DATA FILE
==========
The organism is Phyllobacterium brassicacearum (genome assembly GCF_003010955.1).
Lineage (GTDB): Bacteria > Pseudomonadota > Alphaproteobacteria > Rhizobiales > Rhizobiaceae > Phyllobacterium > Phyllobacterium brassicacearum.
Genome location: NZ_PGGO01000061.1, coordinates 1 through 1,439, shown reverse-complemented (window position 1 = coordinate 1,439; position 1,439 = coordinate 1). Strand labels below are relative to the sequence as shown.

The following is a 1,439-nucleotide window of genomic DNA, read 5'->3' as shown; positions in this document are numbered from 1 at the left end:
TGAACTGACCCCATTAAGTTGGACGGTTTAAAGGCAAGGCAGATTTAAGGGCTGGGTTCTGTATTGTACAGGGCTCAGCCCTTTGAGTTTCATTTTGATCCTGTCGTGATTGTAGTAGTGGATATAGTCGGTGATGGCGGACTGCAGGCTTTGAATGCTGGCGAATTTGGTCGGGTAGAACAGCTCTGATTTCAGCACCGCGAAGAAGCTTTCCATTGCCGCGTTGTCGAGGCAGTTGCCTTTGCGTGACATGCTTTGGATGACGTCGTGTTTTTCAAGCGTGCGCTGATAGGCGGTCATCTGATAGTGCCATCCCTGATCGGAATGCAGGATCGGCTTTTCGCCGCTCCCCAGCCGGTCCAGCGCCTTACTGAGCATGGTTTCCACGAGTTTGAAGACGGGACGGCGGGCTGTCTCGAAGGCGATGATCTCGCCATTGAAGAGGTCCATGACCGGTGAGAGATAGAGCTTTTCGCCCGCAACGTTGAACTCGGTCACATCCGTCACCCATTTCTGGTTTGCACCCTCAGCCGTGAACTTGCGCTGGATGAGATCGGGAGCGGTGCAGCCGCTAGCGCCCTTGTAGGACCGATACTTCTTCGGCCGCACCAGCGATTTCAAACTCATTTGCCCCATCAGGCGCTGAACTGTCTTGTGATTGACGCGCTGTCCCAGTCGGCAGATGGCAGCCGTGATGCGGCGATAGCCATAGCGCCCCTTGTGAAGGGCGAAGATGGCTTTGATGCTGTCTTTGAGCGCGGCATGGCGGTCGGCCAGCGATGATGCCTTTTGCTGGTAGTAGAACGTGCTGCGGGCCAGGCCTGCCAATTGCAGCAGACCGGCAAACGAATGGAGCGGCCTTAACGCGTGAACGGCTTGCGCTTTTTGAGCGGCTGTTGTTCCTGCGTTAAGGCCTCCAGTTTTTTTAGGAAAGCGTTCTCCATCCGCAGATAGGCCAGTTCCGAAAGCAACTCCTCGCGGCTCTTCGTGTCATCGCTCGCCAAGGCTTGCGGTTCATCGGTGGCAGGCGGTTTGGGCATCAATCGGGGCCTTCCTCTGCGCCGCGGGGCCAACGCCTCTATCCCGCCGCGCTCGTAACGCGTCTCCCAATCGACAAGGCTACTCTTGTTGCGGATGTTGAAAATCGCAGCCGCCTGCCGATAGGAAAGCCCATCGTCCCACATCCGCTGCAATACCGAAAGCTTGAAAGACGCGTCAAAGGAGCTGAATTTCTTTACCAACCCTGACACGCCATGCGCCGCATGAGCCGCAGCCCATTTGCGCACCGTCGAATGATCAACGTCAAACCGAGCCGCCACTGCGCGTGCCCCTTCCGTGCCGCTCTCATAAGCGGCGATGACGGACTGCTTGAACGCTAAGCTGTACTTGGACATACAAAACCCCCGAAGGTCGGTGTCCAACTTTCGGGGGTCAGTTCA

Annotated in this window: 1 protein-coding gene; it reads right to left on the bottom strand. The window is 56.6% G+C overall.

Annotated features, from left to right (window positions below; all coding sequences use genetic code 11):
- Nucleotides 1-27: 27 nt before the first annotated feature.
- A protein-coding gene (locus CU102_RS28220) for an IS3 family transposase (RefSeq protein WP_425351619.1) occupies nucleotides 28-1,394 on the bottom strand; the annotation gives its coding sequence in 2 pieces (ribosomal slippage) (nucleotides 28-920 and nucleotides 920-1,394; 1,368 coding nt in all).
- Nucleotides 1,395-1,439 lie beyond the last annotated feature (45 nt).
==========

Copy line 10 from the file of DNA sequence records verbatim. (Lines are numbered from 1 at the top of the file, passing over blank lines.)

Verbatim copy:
- Nucleotides 1,395-1,439 lie beyond the last annotated feature (45 nt).